They call themselves TaBaholics and TaBbies. And they are growing increasingly worried that the supply of their beloved diet soda is dwindling.
For the younger folks out there — and those who last heard of TaB when Marty McFly ordered one at a '50s diner in "Back to the Future" thinking it was 1985 — yes, TaB still exists.
But some soda lovers say it's becoming harder and harder to find on store shelves. Is Coca-Cola truly doing away with the beloved brand?
Panicked TaB lovers have come together on the "I Love TaB" Facebook page and website, which are run by TaB superfan Natalie Kueneman, 43, to express their fears over not being able to find it as easily at their local stores lately.
"I am crushed that Coke has discontinued it in my area, central Kentucky,'' a TaB lover named Martha Hall posted on the group's page.
But the good news (and the truth) is that The Coca-Cola Company has no plans to stop pumping out cans of TaB, even though sales of the soda began to decline after the introduction of Diet Coke in 1982.
"TaB is not being discontinued nationally,'' Coca-Cola said in a statement to TODAY Food. "For years, TaB has been available in select locations and stores across the country, as local bottlers have the option to choose whether to sell TaB based on local preferences.
"We know there are passionate TaB fans, and this is why the product continues to be available for sale online nationwide."
TaB represented less than 0.03 percent of all of Coca-Cola's beverage sales nationally in 2017, with about 1.5 million cases sold out of 6 billion beverages overall, according to the company.
The bad news for TaB lovers in certain parts of the country is that due to dwindling demand overall, it may soon be harder to get. The Coca-Cola Bottling Co. Consolidated, which distributes it in 14 states and the District of Columbia, told The New York Times that it has stopped selling 12-packs of cans at certain stores in its distribution area. Cue the under-caffeinated panic!
"I started getting inundated with emails from the Southeast that it was going away," Kueneman told TODAY. "I'm hoping that maybe we can convince them (to keep it), because this is a product has had zero advertising since about 1991, but there's still demand because the people who drink TaB only drink TaB."
Any disruption in the soda universe can be a trying time for fans of certain products or those testing out new ones. Just ask the Coke Zero lovers who found out the recipe had changed, or those who have sampled its newest addition: Moxie.
The threat of local bottlers deciding not to sell it anymore is why TaBbies like Tracey Whiting are making it a habit to stockpile the soda while they can.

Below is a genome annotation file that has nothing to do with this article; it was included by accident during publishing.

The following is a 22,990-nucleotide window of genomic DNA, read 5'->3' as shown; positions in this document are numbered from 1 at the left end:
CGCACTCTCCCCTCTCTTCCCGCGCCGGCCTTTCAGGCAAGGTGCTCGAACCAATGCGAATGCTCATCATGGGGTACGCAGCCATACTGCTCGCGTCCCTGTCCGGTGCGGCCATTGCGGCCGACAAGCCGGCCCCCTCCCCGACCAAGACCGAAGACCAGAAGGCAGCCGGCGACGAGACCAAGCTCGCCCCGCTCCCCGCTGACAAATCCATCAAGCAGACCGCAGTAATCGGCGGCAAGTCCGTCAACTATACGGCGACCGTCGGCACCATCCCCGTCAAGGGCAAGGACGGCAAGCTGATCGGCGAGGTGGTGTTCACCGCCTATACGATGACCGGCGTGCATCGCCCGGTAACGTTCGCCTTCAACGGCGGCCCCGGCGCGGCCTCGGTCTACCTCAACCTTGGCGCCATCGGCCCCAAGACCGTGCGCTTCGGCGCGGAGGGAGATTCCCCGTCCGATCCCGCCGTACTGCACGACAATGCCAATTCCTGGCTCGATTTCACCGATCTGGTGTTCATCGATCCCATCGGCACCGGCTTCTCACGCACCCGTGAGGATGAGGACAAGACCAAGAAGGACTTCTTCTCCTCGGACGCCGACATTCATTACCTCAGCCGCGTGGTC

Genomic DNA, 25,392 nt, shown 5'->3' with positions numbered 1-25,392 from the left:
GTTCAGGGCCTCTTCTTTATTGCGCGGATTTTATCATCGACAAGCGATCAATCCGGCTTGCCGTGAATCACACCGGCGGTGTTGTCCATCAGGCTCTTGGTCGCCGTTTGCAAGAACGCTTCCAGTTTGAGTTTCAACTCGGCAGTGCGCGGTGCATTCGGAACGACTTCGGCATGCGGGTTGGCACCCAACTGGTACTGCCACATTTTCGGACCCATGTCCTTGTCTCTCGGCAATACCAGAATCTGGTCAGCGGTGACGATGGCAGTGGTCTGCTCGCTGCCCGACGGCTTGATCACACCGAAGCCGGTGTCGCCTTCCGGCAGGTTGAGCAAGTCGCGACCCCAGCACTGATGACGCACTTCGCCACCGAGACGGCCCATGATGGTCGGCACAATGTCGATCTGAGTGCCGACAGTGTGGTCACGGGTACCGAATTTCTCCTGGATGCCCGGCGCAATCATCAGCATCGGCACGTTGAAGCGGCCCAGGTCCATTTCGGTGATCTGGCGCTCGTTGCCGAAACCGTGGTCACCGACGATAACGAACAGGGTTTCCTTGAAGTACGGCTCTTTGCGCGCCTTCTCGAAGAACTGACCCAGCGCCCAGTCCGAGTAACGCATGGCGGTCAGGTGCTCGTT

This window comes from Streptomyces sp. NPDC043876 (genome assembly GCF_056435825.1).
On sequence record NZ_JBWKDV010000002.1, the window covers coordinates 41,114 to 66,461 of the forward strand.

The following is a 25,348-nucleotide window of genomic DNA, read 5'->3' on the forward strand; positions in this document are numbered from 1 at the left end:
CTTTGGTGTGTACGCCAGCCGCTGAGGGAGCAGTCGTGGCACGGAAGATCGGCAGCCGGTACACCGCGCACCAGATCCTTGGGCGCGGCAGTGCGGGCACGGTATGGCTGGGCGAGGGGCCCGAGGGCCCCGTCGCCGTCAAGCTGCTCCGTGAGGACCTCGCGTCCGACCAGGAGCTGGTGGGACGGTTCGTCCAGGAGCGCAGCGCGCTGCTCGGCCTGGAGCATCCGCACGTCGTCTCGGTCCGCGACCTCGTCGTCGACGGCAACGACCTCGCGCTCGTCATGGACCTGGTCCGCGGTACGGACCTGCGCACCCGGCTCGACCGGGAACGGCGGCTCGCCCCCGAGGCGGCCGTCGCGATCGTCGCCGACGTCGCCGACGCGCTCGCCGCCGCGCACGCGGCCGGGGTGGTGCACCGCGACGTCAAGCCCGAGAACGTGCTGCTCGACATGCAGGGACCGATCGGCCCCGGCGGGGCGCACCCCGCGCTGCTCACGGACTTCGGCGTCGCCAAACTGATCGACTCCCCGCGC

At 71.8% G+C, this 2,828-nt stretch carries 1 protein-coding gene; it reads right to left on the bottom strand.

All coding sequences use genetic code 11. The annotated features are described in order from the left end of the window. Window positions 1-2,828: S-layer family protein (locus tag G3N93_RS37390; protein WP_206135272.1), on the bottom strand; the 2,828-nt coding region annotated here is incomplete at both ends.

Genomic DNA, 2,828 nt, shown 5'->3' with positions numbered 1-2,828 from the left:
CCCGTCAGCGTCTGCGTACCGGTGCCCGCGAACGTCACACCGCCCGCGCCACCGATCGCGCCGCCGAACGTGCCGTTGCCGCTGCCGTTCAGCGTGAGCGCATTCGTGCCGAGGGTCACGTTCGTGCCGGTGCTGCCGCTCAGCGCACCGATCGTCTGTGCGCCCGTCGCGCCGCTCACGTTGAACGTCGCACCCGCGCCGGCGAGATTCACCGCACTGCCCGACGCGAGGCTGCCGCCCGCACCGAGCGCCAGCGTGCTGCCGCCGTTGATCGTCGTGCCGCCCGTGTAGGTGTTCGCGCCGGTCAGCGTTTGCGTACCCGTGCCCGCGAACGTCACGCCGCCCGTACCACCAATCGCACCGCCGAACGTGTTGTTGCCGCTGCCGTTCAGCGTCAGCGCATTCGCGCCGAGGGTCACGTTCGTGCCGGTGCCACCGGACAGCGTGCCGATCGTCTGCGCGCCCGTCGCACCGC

Whiting, 61, a retired power company employee from West Valley City, Utah, told TODAY Food she drinks about six or seven cans a day and has a separate refrigeratorfor just her TaB, which usually has about six to eight cases in it.
She has been drinking it since she was a teenager, just a few years after it was introduced in 1963.
"It has the burn,'' Whiting said. "Everything else just tastes flat. People always joke with me that TaB stands for 'tastes awful bad,' but I say wrong, wrong, wrong.
"We're like a cult following."
That following even includes CEOs of big companies.
"I've gotten about 10 emails over the years from personal assistants of CEOs asking me where to get it, because their boss is traveling and has to have TaB,'' Kueneman said.
Whiting has even had instances where the manager at her local grocery store would call her directly to tell her that the Coca-Cola delivery person had just been to the store and there was a shelf full of TaB so she would be able to fulfill her stockpiling needs.
"I clean the shelf off every time I go,'' she said. "Sometimes I'll see a woman with a bunch of it in her cart, and I'll be joking like, 'You're the person who's buying all the TaB!'"
There is a certain etiquette among the TaBbies.
"You never try to take the last TaB from the store, because you always want to leave one more for the next person,'' Kueneman said. "There's this whole courtesy about it."
Whiting has passed her love of diet sodas on to the next generation, as her 14-year-old granddaughter also enjoys the soda made with a blend of the artificial sweeteners saccharin and NutraSweet. And if there ever is a shortage in her local area, that wouldn't stop Whiting from tracking down some TaB.
"I know I'll pay a lot for it; I have to,'' she said.